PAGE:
As known, a very active research area of Evolutionary Computation is the use of Eas for Artificial Intelligence and Machine Learning. When a detailed domain-specific knowledge is not available or it is too expensive to obtain, hand coding the system's behavior or applying symbolic methods for reasoning and deduction can be very difficult, if not unfeasible. In such task domains, learning and adaptation through EAs allow the automatic definition of flexible and robust intelligent systems. Genetic Algorithms (GAs) are the EAs that have been most widely used as learning methods, generating a research area known as Genetic Based Machine Learning (GBML). The most important areas within GBML are: Classifier Systems (CSs), Genetic Programming (GP), Evolutionary Neural Networks (ENN), Evolutionary Robotics.

Moreover, GAs have also been successfully used to evolve classification theories for concept learning, decision trees, and Fuzzy systems (evolution of membership functions and/or of rules).

GBML is a relatively new field and offers a variety of research opportunities, both at the theory level, since GAs still lack a solid theoretic background, and at the application level; i.e.: robotics, sensory-motor control, navigation, signal processing, feature extraction, prediction, data mining, classification, concept learning, decision making in general (from personal assistants to internet search agents).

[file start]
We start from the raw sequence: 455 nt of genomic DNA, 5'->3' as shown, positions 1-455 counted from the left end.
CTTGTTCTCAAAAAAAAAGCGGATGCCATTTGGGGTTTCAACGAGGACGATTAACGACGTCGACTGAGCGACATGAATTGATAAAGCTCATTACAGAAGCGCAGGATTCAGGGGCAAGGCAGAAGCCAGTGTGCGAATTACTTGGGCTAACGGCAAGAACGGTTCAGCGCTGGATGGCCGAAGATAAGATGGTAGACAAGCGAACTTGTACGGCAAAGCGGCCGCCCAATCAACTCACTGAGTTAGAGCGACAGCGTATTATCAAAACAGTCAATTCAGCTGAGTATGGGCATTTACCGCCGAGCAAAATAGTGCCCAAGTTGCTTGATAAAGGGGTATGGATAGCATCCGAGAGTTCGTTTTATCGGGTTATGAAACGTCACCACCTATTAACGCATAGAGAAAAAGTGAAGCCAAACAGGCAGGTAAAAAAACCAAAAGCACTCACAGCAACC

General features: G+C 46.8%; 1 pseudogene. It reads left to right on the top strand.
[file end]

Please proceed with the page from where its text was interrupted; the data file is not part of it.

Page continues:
The proposers have experience in all the three lines of research discussed above, and starting from this experience, they aim to contribute to the development of better soft-computing based methodologies for the development of intelligent systems applied to a variety of application domains, including medical applications, chemistry, and robotics, and to state to which extent it may be possible to realize the cooperation and the integration of these paradigms by suitable methods, formalisms and languages.

**Relevant research activities at the Department**

The proposers have developed several systems that integrate multi-paradigm techniques. Specifically:

· Diabetic Retina Analyzer (DRA) System.

The aim of the DRA System is to automatically locate anomalies of the retina in diabetic patients. The current version of the system can detect and localize microaneurysms, hard exudates, and cotton-wools. In the system, image processing techniques are integrated with neural networks. The performance of the system is boosted by a committee of networks. The use of committees in the automatic detection of microaneurysms and hard exudates leads to a significant improvement of the performance of the system. Moreover, we increased the performance by using invariants, new selection algorithms, and sequential cooperation among single classifiers. This system has been developed with the collaboration of the ``Centro di Diabetologia'', Pisa University. The last version of the system will be used by the ``Clinica di Diabetologia'' of the University of Siena, under a grant from the local Health Service (ASL).

· A System for Paleographic Inspections (SPI).